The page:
. It is also assumed that the variables that define are independent of the variables from which other values of the series are calculated, and are such that . Moreover, we assume that all variables defining the thinning operations are independent of the innovation sequence . The autocorrelation function of is of the same form as in the case of the usual AR(1) processes.The stationary marginal distribution of can be determined from the equation
(1) 
where , and denote the pgf’s of , and , respectively. Equation (1) can be used to obtain the distribution of the innovations sequence if the marginal distribution of the observable INAR(1) process is known. By deriving the pgf’s in (1), and using the stationarity of , it is easily shown that the pgf of is given by
Next, we present some methods to obtain the probability mass function of the innovation sequence of an INAR(1) process when we can rewrite the pgf of the innovation process as a quotient of two polynomial functions of enequal degrees.
2.1 Method 1: Fractional decomposition of the innovation distribution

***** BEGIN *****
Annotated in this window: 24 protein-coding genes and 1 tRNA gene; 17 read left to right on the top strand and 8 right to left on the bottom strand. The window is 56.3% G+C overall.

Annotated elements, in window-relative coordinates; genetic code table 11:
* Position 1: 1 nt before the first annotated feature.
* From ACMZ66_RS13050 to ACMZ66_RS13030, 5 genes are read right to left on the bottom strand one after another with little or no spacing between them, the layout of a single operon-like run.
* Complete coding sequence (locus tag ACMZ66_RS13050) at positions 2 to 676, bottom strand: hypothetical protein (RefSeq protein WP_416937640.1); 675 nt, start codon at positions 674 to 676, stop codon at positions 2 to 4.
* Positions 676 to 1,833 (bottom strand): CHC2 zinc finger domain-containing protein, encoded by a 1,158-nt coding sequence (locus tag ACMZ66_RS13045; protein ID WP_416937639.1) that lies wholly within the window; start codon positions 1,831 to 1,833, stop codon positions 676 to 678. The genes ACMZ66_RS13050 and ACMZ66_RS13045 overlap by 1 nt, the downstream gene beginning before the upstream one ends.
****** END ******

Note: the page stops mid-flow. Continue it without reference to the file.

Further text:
As in Feller (2008), let us assume that the pgf of the innovations process is a rational function given by
where and are two polynomials of degrees and , respectively, and that the equation has distinct roots with . Then, we readily have that .
The probability mass function (pmf) of the innovation process can then be expressed (see Feller, 2008, p. 276) as
(2) 
where . If is smaller in absolute value than all other roots, the above pmf can be approximated (see Feller, 2008, p. 277) by as . Assuming that , and using some wellknown algebraic manipulations, it is possible to rewrite the pgf of the innovation process (see Feller, 2008, p. 277) as
(3) 
Then, the results above can be applied to the rational function .
Remark 2.1.
Note that taking in (2), the innovation process is a mixture of geometric distributions with parameters expressed as
(4) 
where . We can find many different INAR(1) models proposed in the literature whose innovation processes are given in (4). These models will be called fractional integervalued autoregressive process and denoted here by FINAR(1) processes.
Remark 2.2.